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VA Maryland Health Care System

 

Keeping Facilities Healthy Means Reducing Costs

Whitney Burger, an energy engineer at the VA Maryland Health Care System.

Burger monitors and analyzes the heating, air conditioning, and ventilation systems as well as building controls, water, and steam distribution to see how things are working and where we can reduce consumption, either by completing in-house maintenance and repair, implementing modified operating strategies, or investing in complete or partial system upgrades. She tracks everything, including renovations and new construction to see what changes can improve efficiency.

Tuesday, March 7, 2017

When walking into a large building or onto a campus with several large structures, no one thinks about the heating or air conditioning, unless they're not working. No one thinks much about water either, unless there's a leak, a stoppage, or a plumbing issue. No one worries about electricity, about the brightness or dimness of lighting, unless light switches aren't working or electrical outlets are dead. No one considers the mounting costs related to damaged fixtures, pipes, switches, outlets, or systems, unless inconveniences arise, except Whitney Burger.

Burger, an energy engineer at the VA Maryland Health Care System, works on keeping the health care system's energy consumption efficient and its engineering and construction practices compliant with all relevant codes and standards. Recently, she was selected as the as the Department of Veterans Affairs Energy Engineer of the Year by the VA Office of  Construction and Facilities Management.

"We're lucky to have Whitney Burger on our team at the VA Maryland Health Care System" said Dr. Adam M. Robinson Jr., director of the VA Maryland Health Care System. "Her diligence and precision has saved us money by ensuring that we aren't wasting resources."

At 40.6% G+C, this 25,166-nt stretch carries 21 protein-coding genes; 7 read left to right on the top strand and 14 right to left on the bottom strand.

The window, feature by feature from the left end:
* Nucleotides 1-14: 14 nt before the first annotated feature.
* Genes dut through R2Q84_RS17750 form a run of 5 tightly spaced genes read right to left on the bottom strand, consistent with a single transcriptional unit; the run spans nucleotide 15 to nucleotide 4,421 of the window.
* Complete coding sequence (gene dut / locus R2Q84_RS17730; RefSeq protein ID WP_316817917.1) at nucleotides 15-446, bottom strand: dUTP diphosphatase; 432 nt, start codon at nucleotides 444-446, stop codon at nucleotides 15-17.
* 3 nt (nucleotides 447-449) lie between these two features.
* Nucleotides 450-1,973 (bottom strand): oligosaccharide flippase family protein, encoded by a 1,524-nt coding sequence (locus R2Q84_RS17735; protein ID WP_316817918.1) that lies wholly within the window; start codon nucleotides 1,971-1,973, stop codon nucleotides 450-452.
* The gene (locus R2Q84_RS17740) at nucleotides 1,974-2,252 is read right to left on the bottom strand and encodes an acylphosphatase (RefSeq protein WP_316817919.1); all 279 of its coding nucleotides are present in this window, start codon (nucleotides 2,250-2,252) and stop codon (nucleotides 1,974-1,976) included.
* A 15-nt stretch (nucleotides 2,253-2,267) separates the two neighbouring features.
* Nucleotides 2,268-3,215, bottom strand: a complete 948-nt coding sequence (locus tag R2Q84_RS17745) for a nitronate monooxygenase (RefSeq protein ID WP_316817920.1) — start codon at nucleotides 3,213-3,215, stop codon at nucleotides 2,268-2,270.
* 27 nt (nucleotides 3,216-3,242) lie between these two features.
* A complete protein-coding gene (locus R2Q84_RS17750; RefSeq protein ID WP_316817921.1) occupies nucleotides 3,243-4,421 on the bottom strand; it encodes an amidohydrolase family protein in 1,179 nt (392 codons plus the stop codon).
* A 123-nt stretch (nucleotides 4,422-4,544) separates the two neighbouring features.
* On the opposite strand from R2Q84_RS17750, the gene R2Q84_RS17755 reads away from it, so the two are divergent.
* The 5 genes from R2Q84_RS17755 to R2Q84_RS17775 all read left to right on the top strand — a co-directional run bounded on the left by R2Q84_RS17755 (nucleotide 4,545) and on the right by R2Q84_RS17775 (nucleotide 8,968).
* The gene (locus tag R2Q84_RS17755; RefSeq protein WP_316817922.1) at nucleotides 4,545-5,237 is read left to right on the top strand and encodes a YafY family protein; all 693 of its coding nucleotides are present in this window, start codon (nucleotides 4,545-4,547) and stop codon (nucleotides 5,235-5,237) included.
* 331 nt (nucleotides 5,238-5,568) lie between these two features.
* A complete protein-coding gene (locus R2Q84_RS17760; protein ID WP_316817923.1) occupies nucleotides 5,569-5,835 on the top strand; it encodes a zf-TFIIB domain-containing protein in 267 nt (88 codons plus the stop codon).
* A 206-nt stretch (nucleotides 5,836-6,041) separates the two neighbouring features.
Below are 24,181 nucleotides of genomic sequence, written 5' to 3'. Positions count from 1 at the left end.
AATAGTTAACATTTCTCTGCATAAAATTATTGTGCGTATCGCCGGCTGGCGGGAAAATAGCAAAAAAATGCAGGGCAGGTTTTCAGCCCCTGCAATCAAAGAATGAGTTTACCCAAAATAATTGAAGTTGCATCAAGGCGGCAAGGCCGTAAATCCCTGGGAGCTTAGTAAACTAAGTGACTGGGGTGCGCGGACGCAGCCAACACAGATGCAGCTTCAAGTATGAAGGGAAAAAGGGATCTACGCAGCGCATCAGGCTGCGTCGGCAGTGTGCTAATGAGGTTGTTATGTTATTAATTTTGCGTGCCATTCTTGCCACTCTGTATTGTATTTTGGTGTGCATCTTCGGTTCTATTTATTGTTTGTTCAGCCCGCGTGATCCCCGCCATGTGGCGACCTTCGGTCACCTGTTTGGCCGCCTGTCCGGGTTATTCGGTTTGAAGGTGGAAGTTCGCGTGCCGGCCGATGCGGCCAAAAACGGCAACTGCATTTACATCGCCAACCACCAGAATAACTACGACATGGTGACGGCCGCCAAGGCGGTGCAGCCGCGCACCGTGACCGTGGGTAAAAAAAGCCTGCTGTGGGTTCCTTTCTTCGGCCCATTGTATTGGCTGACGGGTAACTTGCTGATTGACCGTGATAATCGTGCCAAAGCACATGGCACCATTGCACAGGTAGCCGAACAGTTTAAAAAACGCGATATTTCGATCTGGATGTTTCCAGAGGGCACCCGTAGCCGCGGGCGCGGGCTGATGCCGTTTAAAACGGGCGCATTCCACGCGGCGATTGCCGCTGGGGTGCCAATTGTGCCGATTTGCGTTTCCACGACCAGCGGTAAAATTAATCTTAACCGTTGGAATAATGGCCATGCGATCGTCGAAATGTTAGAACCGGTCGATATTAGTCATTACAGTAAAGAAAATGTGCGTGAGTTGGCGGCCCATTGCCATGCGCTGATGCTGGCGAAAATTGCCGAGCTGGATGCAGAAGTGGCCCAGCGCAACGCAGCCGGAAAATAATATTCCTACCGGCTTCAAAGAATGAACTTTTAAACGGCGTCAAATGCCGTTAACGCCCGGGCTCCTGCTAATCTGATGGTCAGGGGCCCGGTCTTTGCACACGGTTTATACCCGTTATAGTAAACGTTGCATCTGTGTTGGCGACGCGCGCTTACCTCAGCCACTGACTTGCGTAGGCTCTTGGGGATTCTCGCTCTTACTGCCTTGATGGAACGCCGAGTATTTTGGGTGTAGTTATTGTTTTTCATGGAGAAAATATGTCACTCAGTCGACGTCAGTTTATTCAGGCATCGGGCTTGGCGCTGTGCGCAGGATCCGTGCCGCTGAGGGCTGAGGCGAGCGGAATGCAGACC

Burger, who began her career at the VA Maryland Health Care System in 2004 as a Technical Career Field intern and who joined the staff in 2005.  Since becoming Energy Engineer in 2007,  Burger has taken the lead role in numerous projects, including upgrades and replacement of heating, ventilations and air condition (HVAC) systems on multiple campuses, modifying the operating strategy for the chiller plant, and securing utility rebates upwards of $400,000 by completing various energy projects and system upgrades.

"Whitney has developed a good rapport with all the maintenance technicians to help pinpoint building, mechanical and plumbing failures that can result in unnecessary spending," said Richard Crumley, chief of the Facilities & Engineering Service at the VA Maryland Health Care System.  "Her internal and external customer service is unparalleled and we continually receive compliments and high reviews thanks to her dedication and commitment."            

"I try to continuously monitor and analyze the heating, air conditioning, and ventilation systems as well as building controls, water, and steam distribution to see how things are working and where we can reduce consumption, either by completing in-house maintenance and repair, implementing modified operating strategies, or investing in complete or partial system upgrades.  It's looking at everything, including renovations and new construction to see what changes can improve efficiency," said Burger, who credits much of her success to some of the skilled maintenance technicians who work closely with her to monitor and report issues before they become problems and make repairs in a timely manner. She also develops timely repair plans and directs and implements changes in the health care system's HVAC systems.

"She routinely goes above and beyond her job duties by acting as the building automation system administrator and has taken complete responsibility for the digital control system that was implemented at the Baltimore VA Medical Center," said Crumley.

Burger earned her engineering degree from West Virginia University in 2004, graduating cum laude. She lives in Pennsylvania with her family.

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